The man Dr Chalmers idolizes was also the last federal Labor treasurer to deliver the budget surplus – way back in 1989.

But Chalmers is not the most left-wing treasurer Australia has ever had.

Ben Chifley, who served as both Prime Minister and Treasurer after World War II, attempted to nationalize Australia’s banks in 1947.

Nor would Dr Chalmers be the most disruptive with Jim Cairns, as Treasurer, expressing support in Cabinet in 1974 for an immediate 25 per cent cut in import tariffs during Gough Whitlam’s last year as Labor Prime Minister.

Mr Cairns was also forced to resign as treasurer in June 1975 for playing a role in the Khemlani loans affair, in which a rogue mineral and energy minister, Rex Connor, solicited $4 billion from a Pakistani banker Tirath Khemlani to buy back Australia’s mines.

Super must “deliver a double dividend – good results for super funds and members and good results for our country.”

The treasurer wants more superfunds to be invested in such as affordable housing, climate change mitigation and the ‘care economy’.

However, this may not lead to a higher return as a buffer for the pension.

According to a report from the SuperRatings group, returns for funds focused on green and ethical investments fell twice as much last year as those with a basket of investments designed purely to deliver the best financial performance.

3. Public vs Private Housing

Going into the last election, the coalition pledged to give Australians early access to mandatory super-funds to put $50,000 towards a home deposit.

Labor opposes this, but has its own plan to solve Australia’s housing crisis, which largely involves direct government spending, either to fully fund more social housing or to boost and supplement private spending.

To this end, the Treasury is establishing a ‘Housing Australia Future Fund to facilitate institutional investment in social and affordable housing’.

The coalition has decided to oppose the $10 billion plan because it needs additional borrowing to fund, which Labor intends to do by issuing bonds that increase debt. Albanese admitted on Wednesday that he is already biting the government.

4. Growing expenses

The budget deficit will reach $1 trillion by the end of this fiscal year.

On Wednesday, Mr. Albanese admitted that defense, NDIS and health spending put the federal budget under “significant strain.”

Mr Albanese said Dr Chalmers’ next budget will be one of ‘restraint’, but the spending announcements keep coming.

The $15 billion National Reconstruction Fund will be proposed to parliament and aims to funnel money into green and high-tech manufacturing.

Treasurer Jim Chalmers (pictured with wife Laura) has been forced to defend himself by being inspired by a leftist economist who wants governments around the world to reshape capitalism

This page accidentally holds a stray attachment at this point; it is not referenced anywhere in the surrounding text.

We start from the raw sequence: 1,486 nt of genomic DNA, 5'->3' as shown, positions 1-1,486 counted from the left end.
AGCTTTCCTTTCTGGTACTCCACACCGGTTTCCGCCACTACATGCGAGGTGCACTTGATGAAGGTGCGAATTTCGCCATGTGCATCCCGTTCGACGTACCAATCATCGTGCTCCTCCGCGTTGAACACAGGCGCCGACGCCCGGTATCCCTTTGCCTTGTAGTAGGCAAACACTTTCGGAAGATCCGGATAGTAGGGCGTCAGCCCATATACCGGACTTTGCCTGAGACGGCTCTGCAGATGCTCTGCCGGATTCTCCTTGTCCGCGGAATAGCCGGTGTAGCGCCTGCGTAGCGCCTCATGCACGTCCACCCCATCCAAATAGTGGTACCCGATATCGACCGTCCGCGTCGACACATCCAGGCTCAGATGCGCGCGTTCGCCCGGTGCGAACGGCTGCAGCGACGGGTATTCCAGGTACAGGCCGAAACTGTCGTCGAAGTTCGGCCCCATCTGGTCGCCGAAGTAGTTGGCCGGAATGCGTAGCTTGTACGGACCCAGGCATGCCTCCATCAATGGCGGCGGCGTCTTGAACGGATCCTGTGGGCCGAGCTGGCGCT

Treasurer Jim Chalmers (pictured with wife Laura) was forced to defend himself by being inspired by a leftist economist who wants governments around the world to reshape capitalism

Faced with the relatively paltry budget deficit of $3.5 billion in 1986, Mr Keating responded with one of the most austere budgets in Australian history, slashing spending by 1.1 per cent in real terms.

5. Government must steer markets

The National Reconstruction Fund is an example of industrial policy, something Mr Keating disdained when he removed the high tariffs, subsidies and regulations that protected and promoted politically favored sectors of the Australian economy.

According to Dr Kates, attempts by the government to ‘pick economic winners’ had always been ‘a catastrophe’.

“Government aid has failed wherever it has been tried. They’re going to support losers,” he said.

“Once you put government money on the line, there’s no more risk, or not the same kind of risk as private, so there’s very little incentive to create growth and new entrepreneurship.

“Meanwhile, they are closing the other industries that exist now.

“If you try to ‘steer’ markets, you don’t really have well-functioning markets.”

Dr. Williams thought Dr Chalmers had pursued the most left-wing policy since the Whitlam Labor government in the 1970s, but he believed it was only in shades of grey.

“They’re not anti-capitalism, they want to humanize capitalism and make it work for everyone,” he said.

Dr. Williams said another factor that could be Dr Chalmer’s apparent fondness for the public sector is that he bred in Queensland with the treasurer and lived most of his life in the Sunshine State representing Rankin’s Brisbane seat .

‘Queenslanders love the government because they provide the goodies,’ said Dr Williams.

“It’s part of Queensland’s political culture that governments can do good things for us.”

—David Southwell